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occupied every mind; and yet at this day, after the lapse of 300 years, there neither exists a survey of the ground, nor an exact determination of the positions of Panama and Portobdlo. The longitude of the first of these two ports has been found with relation to Carthagena; the longitude of the second has been fixed from Guayaquil. The operations of Fidalgo and Malaspina are undoubtedly deserving of very great confidence; but errors are insensibly multiplied, when bychronometrical operations from the isle of Trinidad to Portobello, and from Lima to Panama, one position becomes dependant on another. It would be important to carry the time directly from Panama to Portobello, and thus to connect the operations in the South Sea with those which the Spanish government has carried on in the Atlantic Ocean. Perhaps MM. Fidalgo, Tiscar, and Noguera, may one day advance with their instruments to the southern coast of the isthmus, while MM. Colmenares, Irasvirivill,&nd Quartara, shall carry their operations* to the northern coast. To form an idea of the uncertainty which still

* These officers of the Spanish marine were charged with surveying the northern and western coasts of South America. The expedition of Fidalgo was destined for the coast situated between the isle of Trinidad a»d Portobello, the expedition of Colmenares for the coast of Chili, and the expedition of Moraleda and Quartara for the part between Guayaquil and Reals xo.

prevails as to the form and breadth of the isthmus (for example towards Natd), we have only to compare the maps of Lopez with those of Arrowsmith, and with the more recent ones of the De. posito Hydrografico of Madrid. The river Chagre, which flows into the sea of the Antilles to the west of Portobello, presents, notwithstanding its sinuosities and its rapids, great facility for commerce; its breadth is 120 toises at its mouth, and 20 toises near Cruets, where it begins to be navigable. It requires four or five days at present to ascend the Rio Chagre from its mouth to Cruces. If the waters are very high, the current must be struggled with for ten or twelve days. From Cruces to Panama merchandizes are transported on the backs of mules, for a space of five small leagues. The barometrical heights related in the travels of Ulloa* lead me to suppose that there exists in the Rio Chagre, from the sea of the Antilles to the Embarcadero, or Venta de Cruces, a difference of level of from 35 to 40 toises. This must appear a very small difference to those who have ascended the Rio Chagre; they forget that the force of the current depends as much on a great accumulation of water near the sources, as on the general descent of the river; that is to say, of the descent of the Rio Chagre above Cruces. Qn comparing the barometrical survey of Ulloa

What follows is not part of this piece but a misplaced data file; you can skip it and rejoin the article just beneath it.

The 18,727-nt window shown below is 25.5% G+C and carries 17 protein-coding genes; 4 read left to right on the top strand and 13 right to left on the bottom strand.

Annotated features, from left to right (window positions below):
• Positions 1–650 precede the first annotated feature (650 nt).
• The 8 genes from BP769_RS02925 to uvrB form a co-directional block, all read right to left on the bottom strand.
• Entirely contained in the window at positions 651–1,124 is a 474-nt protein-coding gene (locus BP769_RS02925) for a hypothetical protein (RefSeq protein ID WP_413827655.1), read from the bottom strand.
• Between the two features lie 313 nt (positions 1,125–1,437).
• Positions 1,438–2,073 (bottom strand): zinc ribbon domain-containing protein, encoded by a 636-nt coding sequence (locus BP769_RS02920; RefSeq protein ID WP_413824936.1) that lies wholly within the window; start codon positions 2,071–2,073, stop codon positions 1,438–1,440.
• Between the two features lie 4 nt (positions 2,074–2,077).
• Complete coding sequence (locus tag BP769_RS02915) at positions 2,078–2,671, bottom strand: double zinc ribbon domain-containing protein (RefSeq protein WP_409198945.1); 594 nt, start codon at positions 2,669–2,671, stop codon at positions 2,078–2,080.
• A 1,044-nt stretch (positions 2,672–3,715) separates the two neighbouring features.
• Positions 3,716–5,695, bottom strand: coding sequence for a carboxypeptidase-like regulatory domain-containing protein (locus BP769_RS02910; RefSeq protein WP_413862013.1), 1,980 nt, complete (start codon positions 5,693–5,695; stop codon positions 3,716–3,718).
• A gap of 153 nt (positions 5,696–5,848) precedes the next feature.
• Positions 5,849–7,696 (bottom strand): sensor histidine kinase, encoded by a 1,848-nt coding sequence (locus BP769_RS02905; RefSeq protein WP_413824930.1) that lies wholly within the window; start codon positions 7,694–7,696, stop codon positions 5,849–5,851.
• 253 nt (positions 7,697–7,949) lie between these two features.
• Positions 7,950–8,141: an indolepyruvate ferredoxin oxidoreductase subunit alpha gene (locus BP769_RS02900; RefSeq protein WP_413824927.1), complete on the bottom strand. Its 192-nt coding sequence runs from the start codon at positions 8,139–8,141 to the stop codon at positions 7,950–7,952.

* Observations astronomiques d'Ulloa, p. QT'

with that made by myself in the river of Magdele?/, we perceive that the elevation of Cruces above the ocean, far from being small, is, on the contrary, very considerable. The fall of the Rio de la Madekna from Honda to the dyke of Mah/ites, near Barrancas, is nearly 170 toises*; and this distance nevertheless is not as we might suppose four times, but eight tynes, greater than that of Cruces at the fort of Chagre.